Historical Markers
Conestoga Indian Town [American Revolution} Historical Marker
Mouse over for marker text

Conestoga Indian Town [American Revolution}

Hershey/Gettysburg/Dutch Country Region


Marker Location:
SR 3017 (Safe Harbor Rd.) at Indian Marker Rd. near Letort, 4 miles SW of Millersville

Dedication Date:
September 13, 1924

Behind the Marker

Pennsylvania's Conestoga Indians were a remnant of the Iroquoian-speaking Susquehannocks, which European settlers had driven from the Susquehanna Valley in the seventeenth century. The tribe resettled in the lower Susquehanna Valley under the dual protection of the Iroquois and Pennsylvania's provincial government. During the first half of the eighteenth century "Conestoga" was an important post in the fur trading activities of Philadelphia merchants. William Penn established a manor near one of these Indian settlements, giving the village a further measure of protection. But Penn's sons, who assumed the proprietorship of the colony after his death in 1718, exploited the region to enhance their own wealth.
A city scene of the Paxton Expedition.
The Paxton Expedition, by Henry Dawkins.

Opening the Susquehanna frontier to German and Scots-Irish immigrants in order to collect rents from them, the Penn brothers jeopardized the welfare of the Conestoga people. Despite the acceptance of white ways, these Indians" presence was an affront to, newly-arrived European immigrants, who believed that all Native Americans were alike, and detrimental to the interests of white settlers. When the French and Indian War ended two generations of peace between Pennsylvania and its Native American inhabitants, the security of the Conestogas became difficult to ensure.

In 1763, "Pontiac's Rebellion" in the Great Lakes Country spread into Pennsylvania, renewing hostilities between whites and Indians. Pennsylvanians, who had been ordered off their lands because of the Proclamation Line of 1763 prohibiting white settlement west of the Appalachian Mountains, sought revenge. On December 14th, German and Scots-Irish settlers from Paxton Township, just north of modern Harrisburg–some of whom had been displaced from settlements west of the Appalachian mountains–vented their anger on the village of Conestoga, burning it to the ground. Six Indians died in the attack and others were taken into protective custody at the Lancaster County Workhouse. Two weeks later, on December 27th, another mob from Paxton entered Lancaster and broke into the workhouse, killing more than a dozen Indians. They then turned their attention to Philadelphia, where they believed the Quaker-controlled Assembly and the proprietary government had been protecting the frontier's Indians instead of white settlers. Their suspicions were correct.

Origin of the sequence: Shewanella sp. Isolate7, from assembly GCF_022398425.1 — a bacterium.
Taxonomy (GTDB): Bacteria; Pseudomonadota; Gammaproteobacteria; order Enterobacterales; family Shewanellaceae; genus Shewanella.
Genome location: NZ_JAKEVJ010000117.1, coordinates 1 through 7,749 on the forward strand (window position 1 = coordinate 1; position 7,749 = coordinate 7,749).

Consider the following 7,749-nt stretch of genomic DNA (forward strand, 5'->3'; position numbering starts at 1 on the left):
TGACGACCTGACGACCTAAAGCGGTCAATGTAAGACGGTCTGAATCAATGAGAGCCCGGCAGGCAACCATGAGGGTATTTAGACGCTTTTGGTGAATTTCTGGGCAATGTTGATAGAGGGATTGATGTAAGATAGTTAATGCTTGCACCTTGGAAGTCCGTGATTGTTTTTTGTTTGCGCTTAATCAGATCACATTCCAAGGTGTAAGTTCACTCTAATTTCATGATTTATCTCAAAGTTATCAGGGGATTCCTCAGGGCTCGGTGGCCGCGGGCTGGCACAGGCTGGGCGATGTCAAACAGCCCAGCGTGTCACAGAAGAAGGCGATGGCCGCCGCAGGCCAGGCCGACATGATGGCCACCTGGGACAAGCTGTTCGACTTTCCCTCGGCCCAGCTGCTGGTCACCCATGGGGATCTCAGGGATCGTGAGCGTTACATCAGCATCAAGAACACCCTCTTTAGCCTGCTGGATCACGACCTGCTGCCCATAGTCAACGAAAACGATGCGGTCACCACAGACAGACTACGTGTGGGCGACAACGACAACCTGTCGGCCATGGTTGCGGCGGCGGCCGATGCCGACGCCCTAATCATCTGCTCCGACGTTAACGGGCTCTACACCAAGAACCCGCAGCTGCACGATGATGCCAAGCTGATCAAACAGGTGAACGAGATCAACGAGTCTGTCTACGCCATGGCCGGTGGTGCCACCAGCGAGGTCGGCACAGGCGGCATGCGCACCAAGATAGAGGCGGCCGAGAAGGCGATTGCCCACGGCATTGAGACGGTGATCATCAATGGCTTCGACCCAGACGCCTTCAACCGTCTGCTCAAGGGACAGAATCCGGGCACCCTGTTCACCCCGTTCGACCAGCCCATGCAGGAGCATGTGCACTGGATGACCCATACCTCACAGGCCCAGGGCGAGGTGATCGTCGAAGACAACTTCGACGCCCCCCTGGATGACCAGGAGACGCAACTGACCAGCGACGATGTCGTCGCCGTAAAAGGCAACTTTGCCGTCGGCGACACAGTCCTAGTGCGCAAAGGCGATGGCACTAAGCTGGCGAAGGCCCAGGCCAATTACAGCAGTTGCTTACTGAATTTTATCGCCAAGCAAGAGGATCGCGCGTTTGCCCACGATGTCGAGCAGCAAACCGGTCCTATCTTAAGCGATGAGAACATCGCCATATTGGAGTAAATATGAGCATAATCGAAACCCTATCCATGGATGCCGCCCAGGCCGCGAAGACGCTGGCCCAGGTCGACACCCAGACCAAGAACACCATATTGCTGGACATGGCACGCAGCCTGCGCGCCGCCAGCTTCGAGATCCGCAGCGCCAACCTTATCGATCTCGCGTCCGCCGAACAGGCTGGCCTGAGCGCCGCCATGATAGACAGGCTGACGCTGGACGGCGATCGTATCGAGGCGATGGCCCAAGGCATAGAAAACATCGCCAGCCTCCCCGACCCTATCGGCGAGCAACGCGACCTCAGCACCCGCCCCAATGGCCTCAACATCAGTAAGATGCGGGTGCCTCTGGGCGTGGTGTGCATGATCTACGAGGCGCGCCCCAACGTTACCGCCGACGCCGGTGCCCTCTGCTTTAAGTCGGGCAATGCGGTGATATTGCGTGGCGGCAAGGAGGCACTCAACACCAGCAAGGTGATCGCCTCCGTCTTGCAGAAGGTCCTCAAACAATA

Philadelphia authorities had taken more than one hundred Delaware Indians into their protection, temporarily housing them on Providence Island on the Delaware River. When rumors spread that the Paxton Boys intended to take their protest to Philadelphia, those Indians were sent to north to New Jersey or New York. Officials in those colonies refused to take responsibility for them, though, and returned the Indians to Philadelphia. In February, several hundred Paxton Boys marched toward Philadelphia intending to force the Assembly to adopt an Indian removal policy. Drawing reinforcement from other alienated back country men as they went, the Paxtons were headed off by Benjamin Franklin and a private force of a thousand Philadelphians at Germantown. Franklin, who had temporarily put his differences with the Penn proprietorship aside for the safety of the city, shrewdly persuaded the mob to return to the frontier in exchange for an agreement to place their grievances before the Assembly.

The Assembly heard their complaints but never acted upon them. The Quaker and Proprietary factions did, however, launch a brief but virulent pamphlet war against each other, in which the Quaker Party accused the proprietors of "coddling" murderous frontier ruffians, while the Proprietary Party charged that their Quaker opposition was unwilling to protect white settlers. Soon enough, however, both sides returned their attentions to the ongoing struggle over royal government. They would pay for their alienation of the Paxton Boys, though. Infuriated by the Assembly's refusal to address the protection of the frontier, the Paxtons and their allies joined the Connecticut settlers of the Wyoming Valley in their struggle to wrest control of northeastern Pennsylvania from the proprietary government. At the same time, western Pennsylvania remained a chronic sore point for the Assembly, and when Revolution came, the grievances of its inhabitants would intensify the bloody violence in the War for American Independence.
Back to Top